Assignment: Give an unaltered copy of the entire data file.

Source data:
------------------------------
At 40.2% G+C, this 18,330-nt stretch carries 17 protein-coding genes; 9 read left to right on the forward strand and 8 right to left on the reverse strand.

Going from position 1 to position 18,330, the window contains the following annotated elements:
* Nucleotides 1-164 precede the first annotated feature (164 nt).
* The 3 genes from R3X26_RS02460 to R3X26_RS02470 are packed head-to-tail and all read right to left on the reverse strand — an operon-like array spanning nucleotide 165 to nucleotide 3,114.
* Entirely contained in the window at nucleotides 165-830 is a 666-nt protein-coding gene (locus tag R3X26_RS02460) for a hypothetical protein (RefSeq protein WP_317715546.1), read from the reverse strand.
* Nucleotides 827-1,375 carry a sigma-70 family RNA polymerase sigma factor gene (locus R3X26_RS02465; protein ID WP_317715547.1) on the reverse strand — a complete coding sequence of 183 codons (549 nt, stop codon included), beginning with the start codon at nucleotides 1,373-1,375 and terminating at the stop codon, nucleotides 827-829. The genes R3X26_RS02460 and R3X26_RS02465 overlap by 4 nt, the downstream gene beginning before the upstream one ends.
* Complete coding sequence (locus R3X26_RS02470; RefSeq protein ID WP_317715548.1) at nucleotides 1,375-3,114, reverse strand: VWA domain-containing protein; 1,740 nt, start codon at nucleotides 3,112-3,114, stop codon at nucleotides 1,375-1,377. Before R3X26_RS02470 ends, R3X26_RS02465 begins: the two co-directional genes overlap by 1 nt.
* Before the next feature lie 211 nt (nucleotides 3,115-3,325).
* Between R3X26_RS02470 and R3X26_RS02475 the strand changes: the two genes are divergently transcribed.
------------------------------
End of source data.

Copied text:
At 40.2% G+C, this 18,330-nt stretch carries 17 protein-coding genes; 9 read left to right on the forward strand and 8 right to left on the reverse strand.

Going from position 1 to position 18,330, the window contains the following annotated elements:
* Nucleotides 1-164 precede the first annotated feature (164 nt).
* The 3 genes from R3X26_RS02460 to R3X26_RS02470 are packed head-to-tail and all read right to left on the reverse strand — an operon-like array spanning nucleotide 165 to nucleotide 3,114.
* Entirely contained in the window at nucleotides 165-830 is a 666-nt protein-coding gene (locus tag R3X26_RS02460) for a hypothetical protein (RefSeq protein WP_317715546.1), read from the reverse strand.
* Nucleotides 827-1,375 carry a sigma-70 family RNA polymerase sigma factor gene (locus R3X26_RS02465; protein ID WP_317715547.1) on the reverse strand — a complete coding sequence of 183 codons (549 nt, stop codon included), beginning with the start codon at nucleotides 1,373-1,375 and terminating at the stop codon, nucleotides 827-829. The genes R3X26_RS02460 and R3X26_RS02465 overlap by 4 nt, the downstream gene beginning before the upstream one ends.
* Complete coding sequence (locus R3X26_RS02470; RefSeq protein ID WP_317715548.1) at nucleotides 1,375-3,114, reverse strand: VWA domain-containing protein; 1,740 nt, start codon at nucleotides 3,112-3,114, stop codon at nucleotides 1,375-1,377. Before R3X26_RS02470 ends, R3X26_RS02465 begins: the two co-directional genes overlap by 1 nt.
* Before the next feature lie 211 nt (nucleotides 3,115-3,325).
* Between R3X26_RS02470 and R3X26_RS02475 the strand changes: the two genes are divergently transcribed.